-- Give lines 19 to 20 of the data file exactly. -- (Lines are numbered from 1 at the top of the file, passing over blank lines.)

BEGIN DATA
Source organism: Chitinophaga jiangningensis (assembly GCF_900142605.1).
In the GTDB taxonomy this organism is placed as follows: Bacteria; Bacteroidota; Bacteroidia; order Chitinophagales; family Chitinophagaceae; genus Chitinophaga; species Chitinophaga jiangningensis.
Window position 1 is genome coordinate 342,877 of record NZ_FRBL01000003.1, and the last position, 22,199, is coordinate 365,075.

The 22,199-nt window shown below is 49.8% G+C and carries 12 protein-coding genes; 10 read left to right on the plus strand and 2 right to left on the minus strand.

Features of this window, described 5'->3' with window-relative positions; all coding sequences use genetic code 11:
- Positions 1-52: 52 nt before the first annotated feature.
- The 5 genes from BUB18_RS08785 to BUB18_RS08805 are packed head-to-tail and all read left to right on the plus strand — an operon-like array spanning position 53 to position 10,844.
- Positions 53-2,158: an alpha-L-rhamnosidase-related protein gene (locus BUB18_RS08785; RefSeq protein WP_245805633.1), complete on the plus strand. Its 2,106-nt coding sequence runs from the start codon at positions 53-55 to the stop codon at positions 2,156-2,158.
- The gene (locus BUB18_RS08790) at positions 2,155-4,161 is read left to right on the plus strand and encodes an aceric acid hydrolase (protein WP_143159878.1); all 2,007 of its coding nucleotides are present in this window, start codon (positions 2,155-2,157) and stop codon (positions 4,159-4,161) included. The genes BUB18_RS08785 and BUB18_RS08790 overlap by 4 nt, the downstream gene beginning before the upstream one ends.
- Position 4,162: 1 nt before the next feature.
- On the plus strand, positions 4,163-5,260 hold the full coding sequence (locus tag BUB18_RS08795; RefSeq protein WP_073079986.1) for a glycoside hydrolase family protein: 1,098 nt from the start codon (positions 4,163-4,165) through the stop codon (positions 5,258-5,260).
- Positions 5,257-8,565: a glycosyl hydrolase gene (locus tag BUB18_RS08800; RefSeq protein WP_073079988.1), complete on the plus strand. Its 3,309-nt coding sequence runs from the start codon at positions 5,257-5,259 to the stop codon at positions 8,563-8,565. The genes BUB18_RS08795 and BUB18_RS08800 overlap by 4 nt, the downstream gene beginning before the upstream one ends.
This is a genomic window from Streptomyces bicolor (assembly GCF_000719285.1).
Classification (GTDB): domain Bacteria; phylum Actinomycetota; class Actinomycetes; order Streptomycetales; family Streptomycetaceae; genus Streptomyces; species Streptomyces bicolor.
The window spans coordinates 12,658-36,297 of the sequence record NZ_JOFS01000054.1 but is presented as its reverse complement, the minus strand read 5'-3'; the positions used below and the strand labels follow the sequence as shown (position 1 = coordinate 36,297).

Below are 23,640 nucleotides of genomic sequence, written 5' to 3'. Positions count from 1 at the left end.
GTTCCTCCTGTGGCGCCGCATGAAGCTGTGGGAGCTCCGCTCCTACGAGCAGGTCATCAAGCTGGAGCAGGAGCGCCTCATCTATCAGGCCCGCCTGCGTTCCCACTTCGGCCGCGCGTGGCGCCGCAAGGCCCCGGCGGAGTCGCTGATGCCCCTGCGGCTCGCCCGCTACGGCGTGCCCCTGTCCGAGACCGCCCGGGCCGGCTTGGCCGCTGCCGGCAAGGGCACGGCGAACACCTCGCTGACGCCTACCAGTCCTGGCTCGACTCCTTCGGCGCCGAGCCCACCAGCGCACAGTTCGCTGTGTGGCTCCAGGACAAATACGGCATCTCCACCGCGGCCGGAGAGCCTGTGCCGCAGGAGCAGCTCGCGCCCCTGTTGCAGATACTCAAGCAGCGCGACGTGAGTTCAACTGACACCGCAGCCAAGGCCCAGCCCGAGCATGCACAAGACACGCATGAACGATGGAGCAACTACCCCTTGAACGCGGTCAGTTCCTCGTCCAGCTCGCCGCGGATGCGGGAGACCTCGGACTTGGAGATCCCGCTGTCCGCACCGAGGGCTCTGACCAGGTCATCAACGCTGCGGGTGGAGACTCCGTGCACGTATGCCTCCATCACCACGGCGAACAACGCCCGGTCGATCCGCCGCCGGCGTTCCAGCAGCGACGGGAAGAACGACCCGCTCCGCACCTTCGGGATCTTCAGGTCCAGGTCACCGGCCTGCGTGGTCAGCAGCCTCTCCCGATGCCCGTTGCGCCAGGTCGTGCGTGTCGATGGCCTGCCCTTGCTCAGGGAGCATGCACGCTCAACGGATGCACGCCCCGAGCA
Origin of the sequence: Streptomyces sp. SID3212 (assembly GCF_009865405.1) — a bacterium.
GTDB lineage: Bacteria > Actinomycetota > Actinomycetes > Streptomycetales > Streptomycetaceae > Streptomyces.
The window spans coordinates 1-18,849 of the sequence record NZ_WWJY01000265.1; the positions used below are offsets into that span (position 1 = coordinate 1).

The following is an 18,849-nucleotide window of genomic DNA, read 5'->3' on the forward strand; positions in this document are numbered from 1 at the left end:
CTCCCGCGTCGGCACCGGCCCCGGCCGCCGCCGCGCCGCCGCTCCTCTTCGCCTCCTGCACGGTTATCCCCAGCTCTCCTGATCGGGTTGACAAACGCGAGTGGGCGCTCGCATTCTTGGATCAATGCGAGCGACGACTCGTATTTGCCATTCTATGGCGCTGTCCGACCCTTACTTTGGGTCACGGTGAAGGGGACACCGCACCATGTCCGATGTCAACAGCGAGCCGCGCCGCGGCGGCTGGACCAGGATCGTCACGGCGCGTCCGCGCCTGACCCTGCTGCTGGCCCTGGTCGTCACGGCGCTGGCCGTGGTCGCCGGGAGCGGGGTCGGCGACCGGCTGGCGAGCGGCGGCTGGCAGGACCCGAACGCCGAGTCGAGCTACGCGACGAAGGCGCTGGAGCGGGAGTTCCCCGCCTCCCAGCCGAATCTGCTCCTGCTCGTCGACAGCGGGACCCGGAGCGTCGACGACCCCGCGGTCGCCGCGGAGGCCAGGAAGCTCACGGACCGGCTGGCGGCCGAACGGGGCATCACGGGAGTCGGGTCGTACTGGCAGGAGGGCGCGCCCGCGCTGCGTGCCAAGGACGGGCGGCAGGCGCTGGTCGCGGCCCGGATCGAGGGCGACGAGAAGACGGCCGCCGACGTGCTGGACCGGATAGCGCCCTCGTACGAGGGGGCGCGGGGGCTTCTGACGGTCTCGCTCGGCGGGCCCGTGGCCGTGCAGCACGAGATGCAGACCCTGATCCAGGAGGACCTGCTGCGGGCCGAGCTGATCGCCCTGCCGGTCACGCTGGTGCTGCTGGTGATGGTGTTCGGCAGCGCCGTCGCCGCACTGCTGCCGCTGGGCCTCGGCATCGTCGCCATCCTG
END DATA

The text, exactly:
GTDB lineage: Bacteria > Actinomycetota > Actinomycetes > Streptomycetales > Streptomycetaceae > Streptomyces.
The window spans coordinates 1-18,849 of the sequence record NZ_WWJY01000265.1; the positions used below are offsets into that span (position 1 = coordinate 1).